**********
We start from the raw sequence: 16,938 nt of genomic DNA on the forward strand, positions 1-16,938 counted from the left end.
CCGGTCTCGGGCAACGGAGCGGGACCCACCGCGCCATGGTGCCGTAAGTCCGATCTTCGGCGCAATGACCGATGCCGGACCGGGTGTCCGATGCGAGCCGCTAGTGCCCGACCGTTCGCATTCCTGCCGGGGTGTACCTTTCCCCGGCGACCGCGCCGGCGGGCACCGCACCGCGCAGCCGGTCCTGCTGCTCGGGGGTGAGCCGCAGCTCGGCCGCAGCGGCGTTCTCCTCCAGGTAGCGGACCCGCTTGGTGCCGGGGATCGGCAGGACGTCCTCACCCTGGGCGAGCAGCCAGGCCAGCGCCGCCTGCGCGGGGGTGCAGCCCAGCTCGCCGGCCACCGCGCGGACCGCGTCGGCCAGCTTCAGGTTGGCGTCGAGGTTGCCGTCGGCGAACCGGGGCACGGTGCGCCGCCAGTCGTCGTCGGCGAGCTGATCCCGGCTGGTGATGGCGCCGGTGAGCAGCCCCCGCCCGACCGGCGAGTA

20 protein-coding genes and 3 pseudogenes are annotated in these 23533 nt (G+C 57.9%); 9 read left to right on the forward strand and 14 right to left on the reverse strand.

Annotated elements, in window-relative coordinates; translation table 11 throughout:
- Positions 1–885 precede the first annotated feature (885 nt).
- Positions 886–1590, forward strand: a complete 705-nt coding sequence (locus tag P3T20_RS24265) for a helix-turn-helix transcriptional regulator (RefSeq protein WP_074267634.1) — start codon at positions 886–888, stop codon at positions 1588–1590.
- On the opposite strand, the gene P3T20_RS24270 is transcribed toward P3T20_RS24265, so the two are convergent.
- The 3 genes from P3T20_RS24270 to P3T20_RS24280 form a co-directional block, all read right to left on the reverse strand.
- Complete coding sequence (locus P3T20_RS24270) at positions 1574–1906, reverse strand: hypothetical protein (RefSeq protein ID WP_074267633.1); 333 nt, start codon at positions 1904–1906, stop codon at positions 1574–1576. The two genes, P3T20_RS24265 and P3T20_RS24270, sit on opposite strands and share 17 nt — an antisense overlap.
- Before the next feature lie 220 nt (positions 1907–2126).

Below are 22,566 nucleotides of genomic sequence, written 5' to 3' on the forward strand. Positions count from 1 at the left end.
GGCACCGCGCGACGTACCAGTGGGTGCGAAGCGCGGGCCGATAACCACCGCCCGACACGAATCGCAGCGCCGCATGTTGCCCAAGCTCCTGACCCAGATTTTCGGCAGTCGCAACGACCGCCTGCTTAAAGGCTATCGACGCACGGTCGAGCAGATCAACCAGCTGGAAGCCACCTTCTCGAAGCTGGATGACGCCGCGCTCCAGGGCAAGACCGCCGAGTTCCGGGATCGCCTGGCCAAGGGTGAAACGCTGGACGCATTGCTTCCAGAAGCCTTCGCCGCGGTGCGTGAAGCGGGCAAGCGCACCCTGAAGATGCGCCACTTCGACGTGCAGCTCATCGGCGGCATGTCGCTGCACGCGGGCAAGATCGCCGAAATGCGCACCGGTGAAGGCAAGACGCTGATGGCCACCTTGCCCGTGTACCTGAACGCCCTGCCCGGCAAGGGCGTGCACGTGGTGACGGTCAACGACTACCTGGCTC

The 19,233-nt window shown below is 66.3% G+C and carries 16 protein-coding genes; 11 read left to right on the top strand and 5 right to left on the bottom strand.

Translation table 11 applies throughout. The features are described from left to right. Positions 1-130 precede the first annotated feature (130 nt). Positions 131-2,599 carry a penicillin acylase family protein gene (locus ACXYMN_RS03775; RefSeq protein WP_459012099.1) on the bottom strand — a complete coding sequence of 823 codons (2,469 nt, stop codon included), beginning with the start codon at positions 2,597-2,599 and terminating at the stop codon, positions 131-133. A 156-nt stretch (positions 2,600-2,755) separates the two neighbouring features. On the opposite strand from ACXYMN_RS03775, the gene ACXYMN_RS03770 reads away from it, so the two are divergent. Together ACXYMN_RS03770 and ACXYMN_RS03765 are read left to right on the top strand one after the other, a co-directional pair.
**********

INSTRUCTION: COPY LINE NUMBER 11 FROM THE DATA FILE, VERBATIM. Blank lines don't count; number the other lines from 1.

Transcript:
Below are 22,566 nucleotides of genomic sequence, written 5' to 3' on the forward strand. Positions count from 1 at the left end.